Sand and music in the air

January 26, 2016  •  1 Comment

Yesterday we walked a little over six miles. This town is a lot larger than our first impressions of it were. We’ve been working on strengthening our travelers’ legs, since our arrival. There are advantages to not having a car on a trip like this. I like being closer to the ground so to speak, moving a bit more slowly and having more time to observe the life of the people and the environment they live in. It also enables us to meet people and exchange ideas. I have to admit that my Spanish is lacking. I think I understand the gist of what is said, but my ability to reply intelligently is hampered. Shelley, on the other hand, is doing very well and has served as the communicator for the more complex interactions, but I’m learning and recalling poco a poco.


Villa Gesell is at about the same latitude as Wellington NZ, and like my Kiwi friends used to say when describing their weather, it has “four seasons in a day”, well almost. This is our fourth day here and we still haven’t been able to figure out if a weather pattern exists. The locals tell us it’s always windy, so that’s a given; it just differs in how strong it is. Some mornings, like today, are bright and sunny, and from the window of our Hosteria, I can see the steady stream of sun worshippers trekking thorough the sand, beach chairs and umbrellas in hand, towards the aquamarine horizon. Yesterday, it was the opposite — gray, cold and of course very windy. Going out to explore, we bundled up in layers as if it were March in New England. At about noon, the climate flipped to summer, and we were peeling layers off. By evening, fall had arrived, and those layers were back on again, so the rule is, as in NZ, be prepared for any eventuality that Mama Pacha may have in store for you.

So Villa Gesell has a very interesting history. It was founded in 1932 by Carlos Idaho Gesell, a wealthy inventor and visionary who made his fortune designing, manufacturing and selling children’s furniture throughout South America. He was the son of Silvio Gesell, a German economist and social reformer who immigrated to Argentina in the nineteenth century. Carlos carried on his father’s forward-thinking. He was motivated by a search for a renewable source of wood for his furniture factory that was close to BA. When he arrived at this locale, it was nothing but barren, wind-swept sand dunes. After consulting with arborists from the US and Europe, he devised a method of forestation that was incredibly successful. He planted mostly pinion pines from seeds imported from CA. He also planted groves of eucalyptus, poplars and other varieties of local trees and shrubs. Within ten years, his labors were rewarded with hectares of verdant forests attracting varieties of birds as nesting places and providing shade and shelter from the sun and wind. To subsidize some of the costs, he built bungalows along the shore that were rented out to folks from BA during the summer months. (The winters here, by the way, are described by the Lonely Planet guide as “miserable”.) As might be expected, as time passed from the ‘40s to the ‘50s, other enterprising folks were invited to construct support services for the growing tourist trade. Making this long story just a few sentences longer, the place boomed into what it is today, a very lively city of 40,000 year-round residents and probably at least twice that in the summer. I’m not sure that the current urban high-rise development was what Carlos had in mind when he began all this, but he passed away in 1979, so it’s been long out of his hands now.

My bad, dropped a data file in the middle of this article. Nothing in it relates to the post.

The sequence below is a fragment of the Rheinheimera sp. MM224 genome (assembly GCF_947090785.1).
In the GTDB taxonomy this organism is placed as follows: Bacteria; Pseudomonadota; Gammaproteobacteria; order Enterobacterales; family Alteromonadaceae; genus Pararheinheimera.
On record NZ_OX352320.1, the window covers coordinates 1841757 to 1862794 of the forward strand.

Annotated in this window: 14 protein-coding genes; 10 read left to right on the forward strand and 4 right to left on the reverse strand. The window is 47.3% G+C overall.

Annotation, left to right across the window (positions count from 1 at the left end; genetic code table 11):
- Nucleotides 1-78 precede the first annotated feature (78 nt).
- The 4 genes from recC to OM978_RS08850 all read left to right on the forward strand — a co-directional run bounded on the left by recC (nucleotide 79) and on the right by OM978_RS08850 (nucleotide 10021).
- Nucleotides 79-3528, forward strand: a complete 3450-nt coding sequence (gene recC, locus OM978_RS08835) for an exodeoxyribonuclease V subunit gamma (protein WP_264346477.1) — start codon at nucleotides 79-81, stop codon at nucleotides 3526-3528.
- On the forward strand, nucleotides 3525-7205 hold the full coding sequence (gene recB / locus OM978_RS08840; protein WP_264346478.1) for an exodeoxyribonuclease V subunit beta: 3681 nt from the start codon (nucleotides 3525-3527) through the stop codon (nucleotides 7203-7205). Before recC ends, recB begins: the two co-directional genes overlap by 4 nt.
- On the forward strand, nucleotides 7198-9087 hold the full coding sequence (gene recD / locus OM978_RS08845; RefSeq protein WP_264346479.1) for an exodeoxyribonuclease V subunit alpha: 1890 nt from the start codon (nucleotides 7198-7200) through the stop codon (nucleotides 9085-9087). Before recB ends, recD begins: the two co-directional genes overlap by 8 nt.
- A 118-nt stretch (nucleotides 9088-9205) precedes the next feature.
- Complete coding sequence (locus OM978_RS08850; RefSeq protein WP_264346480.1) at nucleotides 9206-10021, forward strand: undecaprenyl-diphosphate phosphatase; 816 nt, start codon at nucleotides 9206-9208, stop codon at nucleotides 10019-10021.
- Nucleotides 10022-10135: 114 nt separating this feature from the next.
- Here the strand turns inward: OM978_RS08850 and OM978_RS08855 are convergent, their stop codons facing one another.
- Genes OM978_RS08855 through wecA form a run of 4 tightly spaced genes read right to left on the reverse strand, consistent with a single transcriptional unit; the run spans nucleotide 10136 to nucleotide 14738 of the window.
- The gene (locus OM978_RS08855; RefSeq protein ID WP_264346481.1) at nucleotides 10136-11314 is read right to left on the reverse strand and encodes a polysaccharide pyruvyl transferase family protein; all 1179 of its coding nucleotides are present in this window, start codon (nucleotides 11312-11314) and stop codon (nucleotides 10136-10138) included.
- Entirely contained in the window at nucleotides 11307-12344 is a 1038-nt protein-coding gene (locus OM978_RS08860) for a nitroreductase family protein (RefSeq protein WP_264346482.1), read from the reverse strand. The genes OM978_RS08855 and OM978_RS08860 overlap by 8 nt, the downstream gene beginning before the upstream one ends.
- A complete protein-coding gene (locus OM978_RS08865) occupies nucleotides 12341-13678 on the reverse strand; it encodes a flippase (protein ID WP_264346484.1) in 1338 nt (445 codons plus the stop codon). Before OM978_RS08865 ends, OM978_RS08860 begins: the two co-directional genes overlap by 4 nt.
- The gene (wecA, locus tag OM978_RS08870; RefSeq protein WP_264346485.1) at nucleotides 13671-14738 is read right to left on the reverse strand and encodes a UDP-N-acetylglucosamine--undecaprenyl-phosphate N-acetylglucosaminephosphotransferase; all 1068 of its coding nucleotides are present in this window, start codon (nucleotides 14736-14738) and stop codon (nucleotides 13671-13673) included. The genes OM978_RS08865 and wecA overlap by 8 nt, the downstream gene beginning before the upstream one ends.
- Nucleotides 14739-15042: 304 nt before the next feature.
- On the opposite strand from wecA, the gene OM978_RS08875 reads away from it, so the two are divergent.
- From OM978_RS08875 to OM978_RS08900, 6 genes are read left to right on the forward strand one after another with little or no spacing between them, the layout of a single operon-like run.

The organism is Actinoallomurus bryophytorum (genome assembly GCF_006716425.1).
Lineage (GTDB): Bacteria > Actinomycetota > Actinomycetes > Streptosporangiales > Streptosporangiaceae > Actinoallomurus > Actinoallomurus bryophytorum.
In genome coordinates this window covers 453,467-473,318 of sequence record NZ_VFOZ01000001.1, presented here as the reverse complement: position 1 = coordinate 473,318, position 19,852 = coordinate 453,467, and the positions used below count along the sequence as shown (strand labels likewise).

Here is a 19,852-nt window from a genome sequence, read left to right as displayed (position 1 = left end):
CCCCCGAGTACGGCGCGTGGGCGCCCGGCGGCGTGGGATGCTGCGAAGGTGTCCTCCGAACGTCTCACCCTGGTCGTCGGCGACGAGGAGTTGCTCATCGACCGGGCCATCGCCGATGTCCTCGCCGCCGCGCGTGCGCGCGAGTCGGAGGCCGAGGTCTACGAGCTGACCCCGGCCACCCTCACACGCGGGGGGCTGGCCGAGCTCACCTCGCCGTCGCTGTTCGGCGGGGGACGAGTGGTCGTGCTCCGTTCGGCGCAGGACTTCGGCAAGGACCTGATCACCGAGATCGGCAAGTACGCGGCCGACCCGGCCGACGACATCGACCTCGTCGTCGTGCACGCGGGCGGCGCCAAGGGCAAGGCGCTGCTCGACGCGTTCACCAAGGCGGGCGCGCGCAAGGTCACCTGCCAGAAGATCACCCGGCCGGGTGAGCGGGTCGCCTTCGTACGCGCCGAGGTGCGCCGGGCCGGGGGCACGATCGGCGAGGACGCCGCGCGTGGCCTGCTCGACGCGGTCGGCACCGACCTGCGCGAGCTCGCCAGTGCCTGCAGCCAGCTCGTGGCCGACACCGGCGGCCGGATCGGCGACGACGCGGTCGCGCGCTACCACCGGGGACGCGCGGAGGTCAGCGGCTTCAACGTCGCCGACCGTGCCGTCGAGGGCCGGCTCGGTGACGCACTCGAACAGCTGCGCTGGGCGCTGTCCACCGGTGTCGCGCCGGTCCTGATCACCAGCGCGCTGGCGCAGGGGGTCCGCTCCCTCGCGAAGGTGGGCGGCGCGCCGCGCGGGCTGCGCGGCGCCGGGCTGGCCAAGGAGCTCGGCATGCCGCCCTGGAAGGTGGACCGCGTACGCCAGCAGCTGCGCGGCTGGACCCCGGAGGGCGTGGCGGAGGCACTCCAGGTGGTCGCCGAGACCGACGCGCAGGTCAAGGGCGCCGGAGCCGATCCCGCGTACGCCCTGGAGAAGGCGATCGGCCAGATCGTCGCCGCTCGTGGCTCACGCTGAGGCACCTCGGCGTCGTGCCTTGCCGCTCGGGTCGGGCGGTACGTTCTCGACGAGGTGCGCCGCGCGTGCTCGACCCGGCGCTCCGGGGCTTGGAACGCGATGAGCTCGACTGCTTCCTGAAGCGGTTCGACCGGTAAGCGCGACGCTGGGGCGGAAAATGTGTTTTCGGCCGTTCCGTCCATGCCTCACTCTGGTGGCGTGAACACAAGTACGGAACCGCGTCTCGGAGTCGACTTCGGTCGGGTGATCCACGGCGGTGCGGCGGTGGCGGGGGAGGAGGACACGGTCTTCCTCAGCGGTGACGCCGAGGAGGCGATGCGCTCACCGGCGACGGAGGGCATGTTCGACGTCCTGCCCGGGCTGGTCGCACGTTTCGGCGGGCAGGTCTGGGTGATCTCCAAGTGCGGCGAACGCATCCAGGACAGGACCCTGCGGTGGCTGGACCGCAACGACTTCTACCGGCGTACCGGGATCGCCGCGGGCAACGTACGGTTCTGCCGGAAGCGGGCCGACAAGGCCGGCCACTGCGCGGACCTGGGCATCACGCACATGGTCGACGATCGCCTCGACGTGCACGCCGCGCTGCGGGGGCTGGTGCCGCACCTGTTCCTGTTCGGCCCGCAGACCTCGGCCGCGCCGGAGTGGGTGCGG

Shelter from the storm, in the forest that Carlos Gesell created


An explanation and demonstration of an ancient form of music reproduction in the Museo Historico Municipal de Villa Gesell


Chess mates at the gallery and coffee shop in the Museo Historico Villa Gesell


Atlas shrugged and the sun returns


A little about the Latin music which seems to be heard everywhere in this town. Walk by any house or hotel and its drifting out from the windows or balconies. Along the streets it’s not uncommon for a car load of kids to drive by, windows down, radio cranked up full volume and everyone in the car singing along with the catchy latin rhythms. While on our walk yesterday Shell and I stopped to take in a vibrant scene of a group of young musicians playing live for a very excited and energized audience of their peers. There were about four video cameras recording it from every imaginary angle which were connected to a broadcast van that must have been beaming the dance beat to the nation. The joy and energy was infectious.

The band and the fans


On the boardwalk, her fan and his band


In the center of Villa Gesell there is a long pedestrian mall which is definitely the place to be in the evenings


It is also the place for more music and entertainment




lots of fun pictures
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